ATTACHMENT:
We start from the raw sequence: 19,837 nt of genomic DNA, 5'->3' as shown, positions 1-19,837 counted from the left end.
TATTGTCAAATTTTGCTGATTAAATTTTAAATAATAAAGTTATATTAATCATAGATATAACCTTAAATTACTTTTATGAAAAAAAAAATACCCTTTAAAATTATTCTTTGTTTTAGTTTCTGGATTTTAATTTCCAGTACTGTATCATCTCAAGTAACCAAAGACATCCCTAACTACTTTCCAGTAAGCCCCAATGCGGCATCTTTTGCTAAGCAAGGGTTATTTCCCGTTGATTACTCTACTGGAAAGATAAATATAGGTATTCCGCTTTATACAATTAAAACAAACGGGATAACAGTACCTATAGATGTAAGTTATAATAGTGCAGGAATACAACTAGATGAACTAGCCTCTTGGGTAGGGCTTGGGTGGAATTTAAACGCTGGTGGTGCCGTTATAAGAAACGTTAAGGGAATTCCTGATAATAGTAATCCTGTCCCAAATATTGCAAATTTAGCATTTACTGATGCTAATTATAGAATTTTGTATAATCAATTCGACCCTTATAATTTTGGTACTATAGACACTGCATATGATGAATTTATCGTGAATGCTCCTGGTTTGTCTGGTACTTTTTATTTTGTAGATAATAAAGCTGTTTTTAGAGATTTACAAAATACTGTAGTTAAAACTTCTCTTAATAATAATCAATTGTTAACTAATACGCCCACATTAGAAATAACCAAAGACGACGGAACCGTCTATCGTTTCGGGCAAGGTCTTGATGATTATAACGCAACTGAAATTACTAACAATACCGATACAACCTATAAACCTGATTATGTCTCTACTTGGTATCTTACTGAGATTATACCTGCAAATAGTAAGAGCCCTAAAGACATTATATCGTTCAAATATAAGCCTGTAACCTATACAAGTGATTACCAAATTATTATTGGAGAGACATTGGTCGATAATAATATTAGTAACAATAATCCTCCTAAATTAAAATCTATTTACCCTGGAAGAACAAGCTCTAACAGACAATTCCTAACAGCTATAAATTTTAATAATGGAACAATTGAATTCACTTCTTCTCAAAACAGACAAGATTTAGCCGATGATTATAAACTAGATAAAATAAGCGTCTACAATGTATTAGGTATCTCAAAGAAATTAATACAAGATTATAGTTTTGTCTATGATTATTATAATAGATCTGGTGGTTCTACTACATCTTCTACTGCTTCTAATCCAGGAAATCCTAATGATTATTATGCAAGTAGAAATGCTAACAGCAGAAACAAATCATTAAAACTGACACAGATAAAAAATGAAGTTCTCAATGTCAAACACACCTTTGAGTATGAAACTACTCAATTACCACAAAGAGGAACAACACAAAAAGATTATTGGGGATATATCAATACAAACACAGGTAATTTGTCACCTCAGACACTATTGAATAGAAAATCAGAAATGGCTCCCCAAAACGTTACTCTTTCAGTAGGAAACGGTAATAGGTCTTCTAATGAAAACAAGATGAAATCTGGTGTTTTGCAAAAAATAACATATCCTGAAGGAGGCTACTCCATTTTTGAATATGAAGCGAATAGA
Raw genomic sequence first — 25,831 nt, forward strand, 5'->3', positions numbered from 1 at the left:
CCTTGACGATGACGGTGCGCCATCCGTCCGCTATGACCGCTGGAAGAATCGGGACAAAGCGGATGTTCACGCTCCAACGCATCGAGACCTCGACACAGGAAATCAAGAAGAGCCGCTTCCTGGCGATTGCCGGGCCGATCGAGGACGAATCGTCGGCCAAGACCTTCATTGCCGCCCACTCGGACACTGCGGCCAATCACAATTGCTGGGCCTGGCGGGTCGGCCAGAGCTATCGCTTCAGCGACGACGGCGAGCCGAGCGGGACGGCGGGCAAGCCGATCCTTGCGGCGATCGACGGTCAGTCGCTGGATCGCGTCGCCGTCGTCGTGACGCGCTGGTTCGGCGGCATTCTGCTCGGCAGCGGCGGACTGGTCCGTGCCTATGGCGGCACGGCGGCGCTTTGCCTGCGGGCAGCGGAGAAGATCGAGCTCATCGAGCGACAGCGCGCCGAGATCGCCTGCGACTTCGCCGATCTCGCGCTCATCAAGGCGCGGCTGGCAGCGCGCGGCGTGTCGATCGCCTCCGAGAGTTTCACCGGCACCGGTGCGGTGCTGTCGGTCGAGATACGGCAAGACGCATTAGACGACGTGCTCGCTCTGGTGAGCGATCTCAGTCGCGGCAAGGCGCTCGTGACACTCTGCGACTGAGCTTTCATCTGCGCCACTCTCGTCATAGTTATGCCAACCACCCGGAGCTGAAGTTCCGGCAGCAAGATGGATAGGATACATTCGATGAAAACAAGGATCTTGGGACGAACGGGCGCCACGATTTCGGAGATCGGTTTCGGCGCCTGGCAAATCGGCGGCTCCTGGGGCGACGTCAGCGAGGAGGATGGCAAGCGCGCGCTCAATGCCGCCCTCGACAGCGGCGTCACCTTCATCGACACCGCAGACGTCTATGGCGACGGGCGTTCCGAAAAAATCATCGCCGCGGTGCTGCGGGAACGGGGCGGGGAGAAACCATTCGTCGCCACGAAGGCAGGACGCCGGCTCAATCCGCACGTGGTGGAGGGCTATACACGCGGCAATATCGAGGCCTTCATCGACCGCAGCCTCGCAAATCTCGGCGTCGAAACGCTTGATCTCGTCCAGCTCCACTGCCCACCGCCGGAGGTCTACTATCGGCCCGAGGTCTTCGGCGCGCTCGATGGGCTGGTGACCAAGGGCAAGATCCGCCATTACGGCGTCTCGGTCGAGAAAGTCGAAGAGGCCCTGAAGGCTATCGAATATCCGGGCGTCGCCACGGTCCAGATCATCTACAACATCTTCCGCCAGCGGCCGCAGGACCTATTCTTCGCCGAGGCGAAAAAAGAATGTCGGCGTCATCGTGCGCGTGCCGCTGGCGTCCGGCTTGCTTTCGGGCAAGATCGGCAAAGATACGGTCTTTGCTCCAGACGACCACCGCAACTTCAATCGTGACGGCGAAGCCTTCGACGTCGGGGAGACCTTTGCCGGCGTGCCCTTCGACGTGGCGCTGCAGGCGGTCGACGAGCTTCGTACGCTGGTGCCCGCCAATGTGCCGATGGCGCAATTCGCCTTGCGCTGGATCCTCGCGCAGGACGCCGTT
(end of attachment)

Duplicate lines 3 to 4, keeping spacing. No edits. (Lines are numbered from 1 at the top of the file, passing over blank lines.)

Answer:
Raw genomic sequence first — 25,831 nt, forward strand, 5'->3', positions numbered from 1 at the left:
CCTTGACGATGACGGTGCGCCATCCGTCCGCTATGACCGCTGGAAGAATCGGGACAAAGCGGATGTTCACGCTCCAACGCATCGAGACCTCGACACAGGAAATCAAGAAGAGCCGCTTCCTGGCGATTGCCGGGCCGATCGAGGACGAATCGTCGGCCAAGACCTTCATTGCCGCCCACTCGGACACTGCGGCCAATCACAATTGCTGGGCCTGGCGGGTCGGCCAGAGCTATCGCTTCAGCGACGACGGCGAGCCGAGCGGGACGGCGGGCAAGCCGATCCTTGCGGCGATCGACGGTCAGTCGCTGGATCGCGTCGCCGTCGTCGTGACGCGCTGGTTCGGCGGCATTCTGCTCGGCAGCGGCGGACTGGTCCGTGCCTATGGCGGCACGGCGGCGCTTTGCCTGCGGGCAGCGGAGAAGATCGAGCTCATCGAGCGACAGCGCGCCGAGATCGCCTGCGACTTCGCCGATCTCGCGCTCATCAAGGCGCGGCTGGCAGCGCGCGGCGTGTCGATCGCCTCCGAGAGTTTCACCGGCACCGGTGCGGTGCTGTCGGTCGAGATACGGCAAGACGCATTAGACGACGTGCTCGCTCTGGTGAGCGATCTCAGTCGCGGCAAGGCGCTCGTGACACTCTGCGACTGAGCTTTCATCTGCGCCACTCTCGTCATAGTTATGCCAACCACCCGGAGCTGAAGTTCCGGCAGCAAGATGGATAGGATACATTCGATGAAAACAAGGATCTTGGGACGAACGGGCGCCACGATTTCGGAGATCGGTTTCGGCGCCTGGCAAATCGGCGGCTCCTGGGGCGACGTCAGCGAGGAGGATGGCAAGCGCGCGCTCAATGCCGCCCTCGACAGCGGCGTCACCTTCATCGACACCGCAGACGTCTATGGCGACGGGCGTTCCGAAAAAATCATCGCCGCGGTGCTGCGGGAACGGGGCGGGGAGAAACCATTCGTCGCCACGAAGGCAGGACGCCGGCTCAATCCGCACGTGGTGGAGGGCTATACACGCGGCAATATCGAGGCCTTCATCGACCGCAGCCTCGCAAATCTCGGCGTCGAAACGCTTGATCTCGTCCAGCTCCACTGCCCACCGCCGGAGGTCTACTATCGGCCCGAGGTCTTCGGCGCGCTCGATGGGCTGGTGACCAAGGGCAAGATCCGCCATTACGGCGTCTCGGTCGAGAAAGTCGAAGAGGCCCTGAAGGCTATCGAATATCCGGGCGTCGCCACGGTCCAGATCATCTACAACATCTTCCGCCAGCGGCCGCAGGACCTATTCTTCGCCGAGGCGAAAAAAGAATGTCGGCGTCATCGTGCGCGTGCCGCTGGCGTCCGGCTTGCTTTCGGGCAAGATCGGCAAAGATACGGTCTTTGCTCCAGACGACCACCGCAACTTCAATCGTGACGGCGAAGCCTTCGACGTCGGGGAGACCTTTGCCGGCGTGCCCTTCGACGTGGCGCTGCAGGCGGTCGACGAGCTTCGTACGCTGGTGCCCGCCAATGTGCCGATGGCGCAATTCGCCTTGCGCTGGATCCTCGCGCAGGACGCCGTT